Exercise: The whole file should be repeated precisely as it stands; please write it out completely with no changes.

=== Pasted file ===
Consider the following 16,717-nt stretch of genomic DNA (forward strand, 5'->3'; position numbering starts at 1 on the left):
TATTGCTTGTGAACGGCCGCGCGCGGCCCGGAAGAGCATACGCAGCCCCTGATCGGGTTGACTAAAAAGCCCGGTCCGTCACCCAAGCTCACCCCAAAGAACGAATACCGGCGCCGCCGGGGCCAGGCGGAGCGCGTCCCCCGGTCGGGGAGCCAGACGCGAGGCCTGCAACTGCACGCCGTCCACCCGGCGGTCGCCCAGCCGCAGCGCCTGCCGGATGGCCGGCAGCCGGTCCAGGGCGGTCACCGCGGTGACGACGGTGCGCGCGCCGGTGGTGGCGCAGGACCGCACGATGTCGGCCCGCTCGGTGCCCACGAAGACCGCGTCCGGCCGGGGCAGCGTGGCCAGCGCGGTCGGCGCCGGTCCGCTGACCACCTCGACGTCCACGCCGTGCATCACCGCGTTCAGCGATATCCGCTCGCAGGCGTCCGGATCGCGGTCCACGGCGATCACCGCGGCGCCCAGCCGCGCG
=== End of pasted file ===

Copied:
Consider the following 16,717-nt stretch of genomic DNA (forward strand, 5'->3'; position numbering starts at 1 on the left):
TATTGCTTGTGAACGGCCGCGCGCGGCCCGGAAGAGCATACGCAGCCCCTGATCGGGTTGACTAAAAAGCCCGGTCCGTCACCCAAGCTCACCCCAAAGAACGAATACCGGCGCCGCCGGGGCCAGGCGGAGCGCGTCCCCCGGTCGGGGAGCCAGACGCGAGGCCTGCAACTGCACGCCGTCCACCCGGCGGTCGCCCAGCCGCAGCGCCTGCCGGATGGCCGGCAGCCGGTCCAGGGCGGTCACCGCGGTGACGACGGTGCGCGCGCCGGTGGTGGCGCAGGACCGCACGATGTCGGCCCGCTCGGTGCCCACGAAGACCGCGTCCGGCCGGGGCAGCGTGGCCAGCGCGGTCGGCGCCGGTCCGCTGACCACCTCGACGTCCACGCCGTGCATCACCGCGTTCAGCGATATCCGCTCGCAGGCGTCCGGATCGCGGTCCACGGCGATCACCGCGGCGCCCAGCCGCGCG